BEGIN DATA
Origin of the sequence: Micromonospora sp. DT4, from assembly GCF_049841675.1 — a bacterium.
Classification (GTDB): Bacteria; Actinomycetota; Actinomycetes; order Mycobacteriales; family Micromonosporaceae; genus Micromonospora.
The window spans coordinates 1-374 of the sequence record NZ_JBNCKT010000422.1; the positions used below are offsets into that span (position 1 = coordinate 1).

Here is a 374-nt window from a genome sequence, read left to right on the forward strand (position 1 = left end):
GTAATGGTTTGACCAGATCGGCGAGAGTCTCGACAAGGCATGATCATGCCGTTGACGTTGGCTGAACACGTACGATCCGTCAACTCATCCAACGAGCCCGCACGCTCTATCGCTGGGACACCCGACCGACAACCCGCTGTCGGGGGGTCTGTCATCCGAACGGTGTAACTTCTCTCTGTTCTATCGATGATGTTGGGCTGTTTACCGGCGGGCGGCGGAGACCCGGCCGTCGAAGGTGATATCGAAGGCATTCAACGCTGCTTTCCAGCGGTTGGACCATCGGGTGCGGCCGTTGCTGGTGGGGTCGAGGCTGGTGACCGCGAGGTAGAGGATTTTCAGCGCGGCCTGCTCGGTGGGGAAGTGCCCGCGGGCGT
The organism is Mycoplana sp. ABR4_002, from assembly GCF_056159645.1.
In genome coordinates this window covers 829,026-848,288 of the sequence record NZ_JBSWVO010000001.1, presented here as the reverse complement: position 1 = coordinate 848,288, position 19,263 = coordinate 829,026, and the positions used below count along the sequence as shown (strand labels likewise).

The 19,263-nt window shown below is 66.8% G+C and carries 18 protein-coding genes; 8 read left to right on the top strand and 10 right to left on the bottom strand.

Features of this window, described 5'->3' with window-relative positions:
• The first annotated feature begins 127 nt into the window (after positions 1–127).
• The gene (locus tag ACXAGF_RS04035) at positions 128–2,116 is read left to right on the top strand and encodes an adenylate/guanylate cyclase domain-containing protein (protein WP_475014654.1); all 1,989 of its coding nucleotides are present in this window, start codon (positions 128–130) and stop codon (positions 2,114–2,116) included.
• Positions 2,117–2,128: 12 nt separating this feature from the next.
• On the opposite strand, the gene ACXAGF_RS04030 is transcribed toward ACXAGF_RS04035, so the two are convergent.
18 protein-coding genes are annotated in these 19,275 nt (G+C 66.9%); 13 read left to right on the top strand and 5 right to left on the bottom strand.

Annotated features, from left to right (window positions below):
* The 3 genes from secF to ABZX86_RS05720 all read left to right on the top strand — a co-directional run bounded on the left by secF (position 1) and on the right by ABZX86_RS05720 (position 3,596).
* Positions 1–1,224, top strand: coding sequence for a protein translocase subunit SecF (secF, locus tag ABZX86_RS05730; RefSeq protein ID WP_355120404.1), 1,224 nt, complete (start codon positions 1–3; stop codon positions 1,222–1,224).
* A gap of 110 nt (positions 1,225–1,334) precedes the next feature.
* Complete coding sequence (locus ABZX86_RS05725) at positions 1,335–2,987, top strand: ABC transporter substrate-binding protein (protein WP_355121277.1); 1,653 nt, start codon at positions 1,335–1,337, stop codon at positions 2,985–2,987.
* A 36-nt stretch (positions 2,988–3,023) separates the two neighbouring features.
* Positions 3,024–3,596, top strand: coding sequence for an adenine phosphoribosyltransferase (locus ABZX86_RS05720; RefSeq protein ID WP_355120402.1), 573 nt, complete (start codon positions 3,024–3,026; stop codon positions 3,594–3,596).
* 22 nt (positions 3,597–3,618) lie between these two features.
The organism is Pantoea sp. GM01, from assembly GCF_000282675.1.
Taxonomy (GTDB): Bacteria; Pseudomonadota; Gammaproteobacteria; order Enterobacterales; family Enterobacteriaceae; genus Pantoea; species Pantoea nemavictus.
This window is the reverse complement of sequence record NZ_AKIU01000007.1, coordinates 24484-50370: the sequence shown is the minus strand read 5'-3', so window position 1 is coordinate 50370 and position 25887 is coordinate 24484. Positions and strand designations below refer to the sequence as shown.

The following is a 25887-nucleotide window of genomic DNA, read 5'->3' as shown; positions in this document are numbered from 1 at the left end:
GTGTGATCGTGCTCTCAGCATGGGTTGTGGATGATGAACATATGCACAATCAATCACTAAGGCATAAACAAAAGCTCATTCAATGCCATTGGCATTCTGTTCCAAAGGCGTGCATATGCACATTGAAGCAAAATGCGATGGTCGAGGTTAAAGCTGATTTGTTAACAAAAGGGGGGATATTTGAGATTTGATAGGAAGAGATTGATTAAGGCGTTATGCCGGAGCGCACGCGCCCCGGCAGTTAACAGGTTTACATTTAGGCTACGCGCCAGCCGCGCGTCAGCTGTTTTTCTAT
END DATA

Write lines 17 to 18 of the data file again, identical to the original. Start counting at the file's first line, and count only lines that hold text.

* Positions 1–1,224, top strand: coding sequence for a protein translocase subunit SecF (secF, locus tag ABZX86_RS05730; RefSeq protein ID WP_355120404.1), 1,224 nt, complete (start codon positions 1–3; stop codon positions 1,222–1,224).
* A gap of 110 nt (positions 1,225–1,334) precedes the next feature.